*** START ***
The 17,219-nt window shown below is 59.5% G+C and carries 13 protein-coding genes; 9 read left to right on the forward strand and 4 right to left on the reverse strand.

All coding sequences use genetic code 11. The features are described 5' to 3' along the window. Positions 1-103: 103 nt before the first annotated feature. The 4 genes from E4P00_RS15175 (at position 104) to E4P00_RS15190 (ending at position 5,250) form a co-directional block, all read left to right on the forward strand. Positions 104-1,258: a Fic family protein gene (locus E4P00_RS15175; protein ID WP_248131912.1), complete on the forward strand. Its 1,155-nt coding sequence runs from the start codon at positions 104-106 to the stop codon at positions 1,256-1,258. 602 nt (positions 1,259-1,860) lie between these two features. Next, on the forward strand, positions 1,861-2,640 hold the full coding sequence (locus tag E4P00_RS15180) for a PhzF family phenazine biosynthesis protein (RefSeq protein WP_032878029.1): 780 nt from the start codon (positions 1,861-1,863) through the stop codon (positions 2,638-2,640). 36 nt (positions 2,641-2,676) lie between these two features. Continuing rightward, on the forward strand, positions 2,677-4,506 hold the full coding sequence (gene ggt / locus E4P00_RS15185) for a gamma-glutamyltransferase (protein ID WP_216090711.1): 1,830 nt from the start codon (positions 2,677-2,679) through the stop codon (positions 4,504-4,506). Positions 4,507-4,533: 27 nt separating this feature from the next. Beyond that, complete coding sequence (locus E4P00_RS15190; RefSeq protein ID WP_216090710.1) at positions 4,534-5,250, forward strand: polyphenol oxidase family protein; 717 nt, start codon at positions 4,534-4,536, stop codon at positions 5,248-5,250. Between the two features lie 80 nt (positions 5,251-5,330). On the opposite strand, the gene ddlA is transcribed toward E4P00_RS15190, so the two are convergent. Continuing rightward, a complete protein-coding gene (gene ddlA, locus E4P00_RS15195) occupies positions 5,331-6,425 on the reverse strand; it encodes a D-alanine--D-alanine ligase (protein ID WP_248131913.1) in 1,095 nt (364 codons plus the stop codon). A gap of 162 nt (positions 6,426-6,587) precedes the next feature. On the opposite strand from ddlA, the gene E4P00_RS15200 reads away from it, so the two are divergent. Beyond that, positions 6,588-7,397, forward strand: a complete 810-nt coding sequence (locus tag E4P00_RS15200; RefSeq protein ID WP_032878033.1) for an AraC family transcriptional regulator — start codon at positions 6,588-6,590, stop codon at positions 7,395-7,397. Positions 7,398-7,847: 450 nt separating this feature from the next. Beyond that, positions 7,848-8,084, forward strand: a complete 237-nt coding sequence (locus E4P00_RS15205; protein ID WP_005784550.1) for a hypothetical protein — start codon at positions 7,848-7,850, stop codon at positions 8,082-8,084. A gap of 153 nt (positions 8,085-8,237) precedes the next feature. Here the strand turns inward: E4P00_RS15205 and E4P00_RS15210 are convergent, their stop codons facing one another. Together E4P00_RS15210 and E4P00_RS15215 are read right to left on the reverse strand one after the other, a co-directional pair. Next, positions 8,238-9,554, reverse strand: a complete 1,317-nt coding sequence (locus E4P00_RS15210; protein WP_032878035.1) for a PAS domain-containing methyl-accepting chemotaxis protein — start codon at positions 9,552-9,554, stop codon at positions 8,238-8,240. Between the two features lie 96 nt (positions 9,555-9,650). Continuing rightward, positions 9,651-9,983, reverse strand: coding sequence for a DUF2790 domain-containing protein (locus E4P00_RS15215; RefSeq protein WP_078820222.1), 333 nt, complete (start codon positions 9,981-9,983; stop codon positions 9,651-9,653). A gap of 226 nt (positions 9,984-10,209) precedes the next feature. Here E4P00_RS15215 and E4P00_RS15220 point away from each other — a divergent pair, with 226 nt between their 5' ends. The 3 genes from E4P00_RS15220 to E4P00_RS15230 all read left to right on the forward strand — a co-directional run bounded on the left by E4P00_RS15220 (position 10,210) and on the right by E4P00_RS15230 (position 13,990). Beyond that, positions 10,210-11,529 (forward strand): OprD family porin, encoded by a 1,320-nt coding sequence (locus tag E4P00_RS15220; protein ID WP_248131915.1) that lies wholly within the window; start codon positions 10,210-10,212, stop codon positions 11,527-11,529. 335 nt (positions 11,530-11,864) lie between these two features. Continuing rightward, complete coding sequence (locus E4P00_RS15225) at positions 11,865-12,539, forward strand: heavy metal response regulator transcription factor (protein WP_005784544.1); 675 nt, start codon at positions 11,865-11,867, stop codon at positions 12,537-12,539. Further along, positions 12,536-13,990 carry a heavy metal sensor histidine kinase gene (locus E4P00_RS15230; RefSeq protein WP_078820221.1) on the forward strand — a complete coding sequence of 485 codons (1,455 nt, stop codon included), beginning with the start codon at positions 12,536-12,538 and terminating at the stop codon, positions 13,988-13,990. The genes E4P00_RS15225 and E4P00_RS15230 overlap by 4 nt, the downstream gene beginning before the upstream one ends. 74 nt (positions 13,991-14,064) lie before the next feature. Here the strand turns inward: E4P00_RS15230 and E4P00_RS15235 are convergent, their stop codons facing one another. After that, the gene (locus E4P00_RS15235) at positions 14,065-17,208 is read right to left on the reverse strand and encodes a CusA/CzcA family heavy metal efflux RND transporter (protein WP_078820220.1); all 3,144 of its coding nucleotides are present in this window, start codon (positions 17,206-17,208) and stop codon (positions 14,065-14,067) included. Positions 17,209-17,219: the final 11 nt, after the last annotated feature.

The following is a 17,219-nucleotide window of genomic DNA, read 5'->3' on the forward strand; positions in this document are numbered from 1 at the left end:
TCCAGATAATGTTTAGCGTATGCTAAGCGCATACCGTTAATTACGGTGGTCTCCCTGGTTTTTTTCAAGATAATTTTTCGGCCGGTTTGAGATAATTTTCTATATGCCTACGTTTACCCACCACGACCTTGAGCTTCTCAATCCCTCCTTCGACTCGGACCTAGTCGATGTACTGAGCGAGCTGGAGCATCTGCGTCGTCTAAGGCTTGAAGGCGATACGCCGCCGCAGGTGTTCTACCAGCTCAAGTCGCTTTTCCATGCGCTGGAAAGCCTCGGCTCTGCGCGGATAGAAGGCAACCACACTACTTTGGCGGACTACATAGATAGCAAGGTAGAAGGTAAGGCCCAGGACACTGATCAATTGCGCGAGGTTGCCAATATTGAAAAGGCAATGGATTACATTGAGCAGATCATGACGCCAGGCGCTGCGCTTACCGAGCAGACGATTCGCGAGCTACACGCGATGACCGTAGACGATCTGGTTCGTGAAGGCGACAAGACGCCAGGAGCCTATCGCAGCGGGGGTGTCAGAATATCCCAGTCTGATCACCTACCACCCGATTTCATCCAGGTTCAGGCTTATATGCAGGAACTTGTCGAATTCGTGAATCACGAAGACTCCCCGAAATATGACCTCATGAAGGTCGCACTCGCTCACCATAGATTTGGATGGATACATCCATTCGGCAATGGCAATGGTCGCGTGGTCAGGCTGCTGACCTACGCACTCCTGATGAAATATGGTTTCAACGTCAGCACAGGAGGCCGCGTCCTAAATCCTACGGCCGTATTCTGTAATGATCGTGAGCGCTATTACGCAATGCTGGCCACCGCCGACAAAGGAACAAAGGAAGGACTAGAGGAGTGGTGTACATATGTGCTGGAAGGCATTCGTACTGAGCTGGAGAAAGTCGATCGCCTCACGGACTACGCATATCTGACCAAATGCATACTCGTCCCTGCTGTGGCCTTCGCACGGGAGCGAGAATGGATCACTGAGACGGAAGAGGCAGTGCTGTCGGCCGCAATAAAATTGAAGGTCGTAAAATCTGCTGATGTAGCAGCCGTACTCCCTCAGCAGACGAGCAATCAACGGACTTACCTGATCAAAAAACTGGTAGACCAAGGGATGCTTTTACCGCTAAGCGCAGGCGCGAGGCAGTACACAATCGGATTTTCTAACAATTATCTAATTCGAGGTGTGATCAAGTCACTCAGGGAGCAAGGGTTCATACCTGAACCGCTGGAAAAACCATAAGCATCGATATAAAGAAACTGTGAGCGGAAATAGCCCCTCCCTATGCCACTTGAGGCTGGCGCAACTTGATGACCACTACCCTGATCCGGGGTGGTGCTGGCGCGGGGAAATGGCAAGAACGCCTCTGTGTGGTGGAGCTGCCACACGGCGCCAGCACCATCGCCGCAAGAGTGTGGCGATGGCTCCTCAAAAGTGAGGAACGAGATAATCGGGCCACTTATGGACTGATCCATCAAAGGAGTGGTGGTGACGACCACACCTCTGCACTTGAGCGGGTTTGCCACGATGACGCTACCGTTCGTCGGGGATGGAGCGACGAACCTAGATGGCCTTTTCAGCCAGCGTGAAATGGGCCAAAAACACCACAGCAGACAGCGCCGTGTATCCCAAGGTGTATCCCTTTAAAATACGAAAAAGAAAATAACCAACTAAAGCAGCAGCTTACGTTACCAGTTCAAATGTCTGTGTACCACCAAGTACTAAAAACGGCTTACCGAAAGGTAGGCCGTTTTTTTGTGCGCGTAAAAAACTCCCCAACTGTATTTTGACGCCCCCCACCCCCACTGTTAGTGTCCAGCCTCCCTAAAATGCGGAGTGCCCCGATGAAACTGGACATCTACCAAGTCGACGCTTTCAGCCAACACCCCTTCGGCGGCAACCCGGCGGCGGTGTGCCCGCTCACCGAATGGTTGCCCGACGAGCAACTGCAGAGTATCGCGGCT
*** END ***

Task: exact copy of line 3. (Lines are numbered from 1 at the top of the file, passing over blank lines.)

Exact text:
The following is a 17,219-nucleotide window of genomic DNA, read 5'->3' on the forward strand; positions in this document are numbered from 1 at the left end: